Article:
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Electronic Journal of General Medicine ; 17(6), 2020.
Article in English | ProQuest Central | ID: covidwho-2111442
J Med Virol ; 94(8): 3642-3652, 2022 08.
Article in English | MEDLINE | ID: covidwho-1777593


Interleukin-38 (IL-38) has recently been considered as a cytokine with anti-inflammatory properties in viral respiratory infections, particularly coronavirus disease 19 (COVID-19), but the evidence has not been well elucidated. Therefore, a case-control study was conducted to determine IL-38 serum levels in 148 patients with COVID-19 (45 moderate, 55 severe, and 48 critical) and 113 controls. Results demonstrated that IL-38 levels did not show significant differences between patients and controls (68.7 [interquartile range: 62.7-75.6] vs. 67.7 [58.0-82.6] pg/ml; probability = 0.457). Similarly, patients stratified by disease severity, age group, gender, or chronic disease showed no significant differences between IL-38 levels in each stratum. Whereas, overweight/obese patients had a significantly lower median of IL-38 compared to normal-weight patients. Further, IL-38 showed significantly higher levels in the age group ≥50 years of patients with critical illness than in the age group <50 years. Female patients with severe disease also showed significantly elevated levels of IL-38 compared to male patients. In conclusion, the study indicated that serum IL-38 levels were not affected by COVID-19 infection, but the distribution of patients according to disease severity, age, gender, and body mass index may better reveal the role of IL-38 in disease pathogenesis.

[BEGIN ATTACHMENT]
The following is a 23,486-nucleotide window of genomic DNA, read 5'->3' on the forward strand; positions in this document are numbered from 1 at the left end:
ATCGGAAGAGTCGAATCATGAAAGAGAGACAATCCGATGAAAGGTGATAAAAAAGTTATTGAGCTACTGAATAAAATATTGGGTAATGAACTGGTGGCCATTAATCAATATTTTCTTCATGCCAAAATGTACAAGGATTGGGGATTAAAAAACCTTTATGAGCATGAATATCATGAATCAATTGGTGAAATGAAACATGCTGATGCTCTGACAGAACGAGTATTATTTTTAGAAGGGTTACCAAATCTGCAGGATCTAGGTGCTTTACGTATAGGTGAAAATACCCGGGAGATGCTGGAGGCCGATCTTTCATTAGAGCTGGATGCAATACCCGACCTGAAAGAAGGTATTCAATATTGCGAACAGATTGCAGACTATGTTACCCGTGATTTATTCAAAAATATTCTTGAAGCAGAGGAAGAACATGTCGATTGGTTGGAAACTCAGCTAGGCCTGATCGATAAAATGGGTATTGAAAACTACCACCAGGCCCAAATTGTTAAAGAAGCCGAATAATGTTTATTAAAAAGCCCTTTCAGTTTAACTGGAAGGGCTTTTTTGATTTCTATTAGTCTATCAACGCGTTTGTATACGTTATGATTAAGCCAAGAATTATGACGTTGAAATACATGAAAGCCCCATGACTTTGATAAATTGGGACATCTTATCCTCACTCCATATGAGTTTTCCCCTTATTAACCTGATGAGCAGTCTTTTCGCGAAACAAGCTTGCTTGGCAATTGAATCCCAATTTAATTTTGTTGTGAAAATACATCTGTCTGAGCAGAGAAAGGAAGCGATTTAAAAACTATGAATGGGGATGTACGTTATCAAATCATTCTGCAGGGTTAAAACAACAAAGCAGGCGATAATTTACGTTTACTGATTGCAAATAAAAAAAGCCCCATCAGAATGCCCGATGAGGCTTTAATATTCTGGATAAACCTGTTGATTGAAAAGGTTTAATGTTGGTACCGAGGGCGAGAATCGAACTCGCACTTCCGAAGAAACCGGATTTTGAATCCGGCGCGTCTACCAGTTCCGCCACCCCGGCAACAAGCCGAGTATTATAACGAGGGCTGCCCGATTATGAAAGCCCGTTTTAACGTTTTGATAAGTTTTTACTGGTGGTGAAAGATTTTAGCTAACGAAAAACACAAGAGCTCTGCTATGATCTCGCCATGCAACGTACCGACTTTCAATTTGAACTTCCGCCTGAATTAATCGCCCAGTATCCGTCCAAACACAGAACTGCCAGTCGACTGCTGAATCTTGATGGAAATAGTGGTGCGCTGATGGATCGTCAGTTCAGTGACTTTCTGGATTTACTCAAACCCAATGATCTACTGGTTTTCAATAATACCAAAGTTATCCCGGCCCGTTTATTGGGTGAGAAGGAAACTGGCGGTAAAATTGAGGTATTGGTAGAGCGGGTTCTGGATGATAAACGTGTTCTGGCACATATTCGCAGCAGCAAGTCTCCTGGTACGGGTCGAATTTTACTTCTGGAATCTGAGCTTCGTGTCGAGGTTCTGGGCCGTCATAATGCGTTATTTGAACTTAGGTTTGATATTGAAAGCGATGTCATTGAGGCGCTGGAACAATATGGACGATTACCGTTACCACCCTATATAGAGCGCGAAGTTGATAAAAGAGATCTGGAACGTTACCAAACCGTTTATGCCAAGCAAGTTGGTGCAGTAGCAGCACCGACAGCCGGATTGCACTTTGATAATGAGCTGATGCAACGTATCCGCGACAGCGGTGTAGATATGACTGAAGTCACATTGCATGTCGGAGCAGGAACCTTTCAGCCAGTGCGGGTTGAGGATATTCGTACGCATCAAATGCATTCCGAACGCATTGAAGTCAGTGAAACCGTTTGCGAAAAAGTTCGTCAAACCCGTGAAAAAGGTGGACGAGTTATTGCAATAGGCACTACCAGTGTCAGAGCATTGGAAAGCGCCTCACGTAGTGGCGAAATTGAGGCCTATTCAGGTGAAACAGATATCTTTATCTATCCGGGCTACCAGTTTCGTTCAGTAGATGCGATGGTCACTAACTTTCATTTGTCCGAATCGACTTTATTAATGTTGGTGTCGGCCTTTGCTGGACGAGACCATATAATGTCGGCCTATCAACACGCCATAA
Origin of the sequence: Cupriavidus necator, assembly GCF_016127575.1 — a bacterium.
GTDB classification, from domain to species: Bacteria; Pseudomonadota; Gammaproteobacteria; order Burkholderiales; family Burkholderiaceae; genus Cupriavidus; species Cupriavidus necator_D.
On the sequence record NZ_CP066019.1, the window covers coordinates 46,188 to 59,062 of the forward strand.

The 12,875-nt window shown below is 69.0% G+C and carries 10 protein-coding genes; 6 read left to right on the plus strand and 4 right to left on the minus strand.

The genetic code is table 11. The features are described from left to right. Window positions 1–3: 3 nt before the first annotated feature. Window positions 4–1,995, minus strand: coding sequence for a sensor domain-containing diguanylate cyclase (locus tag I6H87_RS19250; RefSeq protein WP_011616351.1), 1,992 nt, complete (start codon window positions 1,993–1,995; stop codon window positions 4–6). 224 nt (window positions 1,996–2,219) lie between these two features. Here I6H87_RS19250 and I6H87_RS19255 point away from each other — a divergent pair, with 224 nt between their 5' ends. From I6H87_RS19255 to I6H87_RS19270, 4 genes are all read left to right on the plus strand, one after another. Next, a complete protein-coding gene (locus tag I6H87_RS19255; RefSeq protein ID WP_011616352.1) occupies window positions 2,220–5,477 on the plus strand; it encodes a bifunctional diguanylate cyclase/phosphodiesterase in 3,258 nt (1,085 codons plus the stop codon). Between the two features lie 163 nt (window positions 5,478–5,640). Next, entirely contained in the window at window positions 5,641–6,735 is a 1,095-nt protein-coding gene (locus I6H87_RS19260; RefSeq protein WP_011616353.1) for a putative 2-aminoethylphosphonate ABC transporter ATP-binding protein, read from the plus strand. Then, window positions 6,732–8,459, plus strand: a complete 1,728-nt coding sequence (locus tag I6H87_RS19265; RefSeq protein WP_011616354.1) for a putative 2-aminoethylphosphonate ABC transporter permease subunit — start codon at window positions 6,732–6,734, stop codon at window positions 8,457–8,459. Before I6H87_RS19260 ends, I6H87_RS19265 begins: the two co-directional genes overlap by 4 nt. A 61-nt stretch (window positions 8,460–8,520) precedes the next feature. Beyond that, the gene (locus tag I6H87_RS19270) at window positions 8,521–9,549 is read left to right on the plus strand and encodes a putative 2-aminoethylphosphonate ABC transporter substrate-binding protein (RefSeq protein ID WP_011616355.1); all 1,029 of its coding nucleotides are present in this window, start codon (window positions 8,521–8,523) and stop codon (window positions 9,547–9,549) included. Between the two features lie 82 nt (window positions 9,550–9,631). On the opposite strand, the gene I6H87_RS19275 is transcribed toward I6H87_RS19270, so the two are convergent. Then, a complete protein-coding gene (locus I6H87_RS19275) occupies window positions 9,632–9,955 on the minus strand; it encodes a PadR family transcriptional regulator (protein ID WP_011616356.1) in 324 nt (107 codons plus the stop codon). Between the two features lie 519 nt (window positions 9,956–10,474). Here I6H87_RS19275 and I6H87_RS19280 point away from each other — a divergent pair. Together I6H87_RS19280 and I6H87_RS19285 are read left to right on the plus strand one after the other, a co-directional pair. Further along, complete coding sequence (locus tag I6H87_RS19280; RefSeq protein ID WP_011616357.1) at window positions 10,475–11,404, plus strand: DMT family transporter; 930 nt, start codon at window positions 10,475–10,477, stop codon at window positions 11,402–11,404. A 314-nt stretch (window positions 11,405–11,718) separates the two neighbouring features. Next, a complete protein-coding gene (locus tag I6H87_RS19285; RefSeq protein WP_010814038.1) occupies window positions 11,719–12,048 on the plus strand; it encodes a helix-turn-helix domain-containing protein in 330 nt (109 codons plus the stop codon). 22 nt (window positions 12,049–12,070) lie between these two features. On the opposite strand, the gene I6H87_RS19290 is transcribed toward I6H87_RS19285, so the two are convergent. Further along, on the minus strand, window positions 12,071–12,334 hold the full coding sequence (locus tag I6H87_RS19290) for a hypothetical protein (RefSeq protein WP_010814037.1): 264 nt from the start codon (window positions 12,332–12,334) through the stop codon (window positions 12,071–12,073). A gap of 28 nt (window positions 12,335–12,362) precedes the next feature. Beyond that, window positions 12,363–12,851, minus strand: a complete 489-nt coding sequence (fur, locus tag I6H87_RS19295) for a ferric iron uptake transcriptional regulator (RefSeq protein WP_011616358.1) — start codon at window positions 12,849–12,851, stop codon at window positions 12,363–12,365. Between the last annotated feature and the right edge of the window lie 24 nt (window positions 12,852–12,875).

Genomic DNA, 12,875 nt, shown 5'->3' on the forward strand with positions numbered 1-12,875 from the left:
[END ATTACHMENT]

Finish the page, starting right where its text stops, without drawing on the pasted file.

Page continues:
COVID-19 , Case-Control Studies , Cytokines , Female , Humans , Interleukin-6 , Interleukin-8 , Interleukins , Male , Middle Aged , Severity of Illness Index
Medeni Med J ; 35(2): 151-160, 2020.
Article in English | MEDLINE | ID: covidwho-690169


A shocking third species emerged from a family of coronaviruses (CoV) in late 2019 following viruses causing SARS (Severe Acute Respiratory Syndrome-CoV) in 2003 and MERS (Middle East Respiratory Syndrome-CoV) in 2012; it's a novel coronavirus now called severe acute respiratory syndrome coronavirus 2 (SARS-CoV-2; formerly called 2019-nCoV). First emerging in China, it has spread rapidly across the globe, giving rise to significant social and economic costs and imposing severe strain on healthcare systems. Since many attempts to control viral spread has been futile, the only old practice of containment including city lockdown and social distancing are working to some extent. Unfortunately, specific antiviral drugs and vaccines remain unavailable yet. Many factors are encountered to play essential roles in viral pathogenesis. These include a broad viral-host range with high receptor binding affinity to various human tissues, viral adaptation to humans, a high percentage of asymptomatic but infected carriers, prolonged incubation, and viral shedding periods. There are also a wide variety of pulmonary and extrapul-monary tissue damage mechanisms including direct cell injury or immune-mediated damages involving the immune cells, upregulation of proinflammatory cytokines, and antibody dependent enhancement that can result in multi-organ failure. In this article, we summarise some evidence on the various steps in SARS-CoV-2 pathogenesis and immune evasion strategies to assess their contribution to our understanding of unresolved problems related to SARS-CoV-2 prevention, control, and treatment protocols.